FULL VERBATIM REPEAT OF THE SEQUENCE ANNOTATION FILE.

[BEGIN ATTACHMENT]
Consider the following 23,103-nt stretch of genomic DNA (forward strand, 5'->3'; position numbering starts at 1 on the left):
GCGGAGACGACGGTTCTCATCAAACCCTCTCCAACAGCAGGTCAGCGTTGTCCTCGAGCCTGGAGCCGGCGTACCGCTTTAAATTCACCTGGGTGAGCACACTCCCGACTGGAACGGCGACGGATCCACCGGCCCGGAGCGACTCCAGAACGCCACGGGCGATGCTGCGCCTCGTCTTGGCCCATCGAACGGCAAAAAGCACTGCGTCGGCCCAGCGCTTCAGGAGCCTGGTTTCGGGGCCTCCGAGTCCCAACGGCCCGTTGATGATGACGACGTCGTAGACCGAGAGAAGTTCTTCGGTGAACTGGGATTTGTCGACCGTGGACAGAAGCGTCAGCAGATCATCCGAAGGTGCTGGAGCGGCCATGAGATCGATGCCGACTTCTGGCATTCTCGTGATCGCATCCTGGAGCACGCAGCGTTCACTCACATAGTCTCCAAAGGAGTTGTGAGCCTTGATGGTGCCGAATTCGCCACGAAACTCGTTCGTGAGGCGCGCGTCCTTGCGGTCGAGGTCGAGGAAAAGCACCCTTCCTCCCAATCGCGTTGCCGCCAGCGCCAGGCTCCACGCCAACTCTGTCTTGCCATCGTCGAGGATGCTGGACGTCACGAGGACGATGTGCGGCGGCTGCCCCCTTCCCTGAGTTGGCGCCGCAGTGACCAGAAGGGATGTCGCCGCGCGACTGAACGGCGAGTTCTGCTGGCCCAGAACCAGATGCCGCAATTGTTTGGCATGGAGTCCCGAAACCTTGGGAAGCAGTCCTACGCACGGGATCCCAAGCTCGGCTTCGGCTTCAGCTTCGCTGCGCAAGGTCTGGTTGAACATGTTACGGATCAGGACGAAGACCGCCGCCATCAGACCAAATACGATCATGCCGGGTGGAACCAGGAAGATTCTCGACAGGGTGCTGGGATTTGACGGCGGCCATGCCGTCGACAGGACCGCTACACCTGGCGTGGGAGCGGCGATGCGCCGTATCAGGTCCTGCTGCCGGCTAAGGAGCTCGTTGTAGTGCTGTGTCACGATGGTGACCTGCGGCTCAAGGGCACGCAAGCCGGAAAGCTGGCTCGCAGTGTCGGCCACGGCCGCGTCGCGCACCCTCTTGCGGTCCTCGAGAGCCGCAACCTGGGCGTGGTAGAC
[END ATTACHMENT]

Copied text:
Consider the following 23,103-nt stretch of genomic DNA (forward strand, 5'->3'; position numbering starts at 1 on the left):
GCGGAGACGACGGTTCTCATCAAACCCTCTCCAACAGCAGGTCAGCGTTGTCCTCGAGCCTGGAGCCGGCGTACCGCTTTAAATTCACCTGGGTGAGCACACTCCCGACTGGAACGGCGACGGATCCACCGGCCCGGAGCGACTCCAGAACGCCACGGGCGATGCTGCGCCTCGTCTTGGCCCATCGAACGGCAAAAAGCACTGCGTCGGCCCAGCGCTTCAGGAGCCTGGTTTCGGGGCCTCCGAGTCCCAACGGCCCGTTGATGATGACGACGTCGTAGACCGAGAGAAGTTCTTCGGTGAACTGGGATTTGTCGACCGTGGACAGAAGCGTCAGCAGATCATCCGAAGGTGCTGGAGCGGCCATGAGATCGATGCCGACTTCTGGCATTCTCGTGATCGCATCCTGGAGCACGCAGCGTTCACTCACATAGTCTCCAAAGGAGTTGTGAGCCTTGATGGTGCCGAATTCGCCACGAAACTCGTTCGTGAGGCGCGCGTCCTTGCGGTCGAGGTCGAGGAAAAGCACCCTTCCTCCCAATCGCGTTGCCGCCAGCGCCAGGCTCCACGCCAACTCTGTCTTGCCATCGTCGAGGATGCTGGACGTCACGAGGACGATGTGCGGCGGCTGCCCCCTTCCCTGAGTTGGCGCCGCAGTGACCAGAAGGGATGTCGCCGCGCGACTGAACGGCGAGTTCTGCTGGCCCAGAACCAGATGCCGCAATTGTTTGGCATGGAGTCCCGAAACCTTGGGAAGCAGTCCTACGCACGGGATCCCAAGCTCGGCTTCGGCTTCAGCTTCGCTGCGCAAGGTCTGGTTGAACATGTTACGGATCAGGACGAAGACCGCCGCCATCAGACCAAATACGATCATGCCGGGTGGAACCAGGAAGATTCTCGACAGGGTGCTGGGATTTGACGGCGGCCATGCCGTCGACAGGACCGCTACACCTGGCGTGGGAGCGGCGATGCGCCGTATCAGGTCCTGCTGCCGGCTAAGGAGCTCGTTGTAGTGCTGTGTCACGATGGTGACCTGCGGCTCAAGGGCACGCAAGCCGGAAAGCTGGCTCGCAGTGTCGGCCACGGCCGCGTCGCGCACCCTCTTGCGGTCCTCGAGAGCCGCAACCTGGGCGTGGTAGAC